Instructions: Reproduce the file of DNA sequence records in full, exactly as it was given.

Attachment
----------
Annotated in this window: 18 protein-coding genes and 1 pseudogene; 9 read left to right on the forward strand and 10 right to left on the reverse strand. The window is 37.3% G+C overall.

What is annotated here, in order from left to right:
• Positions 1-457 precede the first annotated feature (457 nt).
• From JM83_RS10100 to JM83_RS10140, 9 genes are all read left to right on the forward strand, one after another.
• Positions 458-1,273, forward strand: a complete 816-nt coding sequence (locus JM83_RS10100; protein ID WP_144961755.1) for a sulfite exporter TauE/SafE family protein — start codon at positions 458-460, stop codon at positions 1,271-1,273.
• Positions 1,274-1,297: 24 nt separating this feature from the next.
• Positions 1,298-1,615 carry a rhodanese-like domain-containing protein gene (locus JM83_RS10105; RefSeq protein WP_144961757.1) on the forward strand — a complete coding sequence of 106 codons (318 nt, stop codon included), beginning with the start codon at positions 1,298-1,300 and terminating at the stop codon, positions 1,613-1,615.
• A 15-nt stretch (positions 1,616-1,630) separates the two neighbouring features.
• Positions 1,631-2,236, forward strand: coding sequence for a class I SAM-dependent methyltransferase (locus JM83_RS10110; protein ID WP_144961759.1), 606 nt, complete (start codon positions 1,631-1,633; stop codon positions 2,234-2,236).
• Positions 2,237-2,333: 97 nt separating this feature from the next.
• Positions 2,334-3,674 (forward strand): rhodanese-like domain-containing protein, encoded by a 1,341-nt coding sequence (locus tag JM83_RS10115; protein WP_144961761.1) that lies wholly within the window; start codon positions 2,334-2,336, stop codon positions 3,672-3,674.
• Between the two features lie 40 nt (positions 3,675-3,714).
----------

Annotated in this window: 18 protein-coding genes and 1 pseudogene; 9 read left to right on the forward strand and 10 right to left on the reverse strand. The window is 37.3% G+C overall.

What is annotated here, in order from left to right:
• Positions 1-457 precede the first annotated feature (457 nt).
• From JM83_RS10100 to JM83_RS10140, 9 genes are all read left to right on the forward strand, one after another.
• Positions 458-1,273, forward strand: a complete 816-nt coding sequence (locus JM83_RS10100; protein ID WP_144961755.1) for a sulfite exporter TauE/SafE family protein — start codon at positions 458-460, stop codon at positions 1,271-1,273.
• Positions 1,274-1,297: 24 nt separating this feature from the next.
• Positions 1,298-1,615 carry a rhodanese-like domain-containing protein gene (locus JM83_RS10105; RefSeq protein WP_144961757.1) on the forward strand — a complete coding sequence of 106 codons (318 nt, stop codon included), beginning with the start codon at positions 1,298-1,300 and terminating at the stop codon, positions 1,613-1,615.
• A 15-nt stretch (positions 1,616-1,630) separates the two neighbouring features.
• Positions 1,631-2,236, forward strand: coding sequence for a class I SAM-dependent methyltransferase (locus JM83_RS10110; protein ID WP_144961759.1), 606 nt, complete (start codon positions 1,631-1,633; stop codon positions 2,234-2,236).
• Positions 2,237-2,333: 97 nt separating this feature from the next.
• Positions 2,334-3,674 (forward strand): rhodanese-like domain-containing protein, encoded by a 1,341-nt coding sequence (locus tag JM83_RS10115; protein WP_144961761.1) that lies wholly within the window; start codon positions 2,334-2,336, stop codon positions 3,672-3,674.
• Between the two features lie 40 nt (positions 3,675-3,714).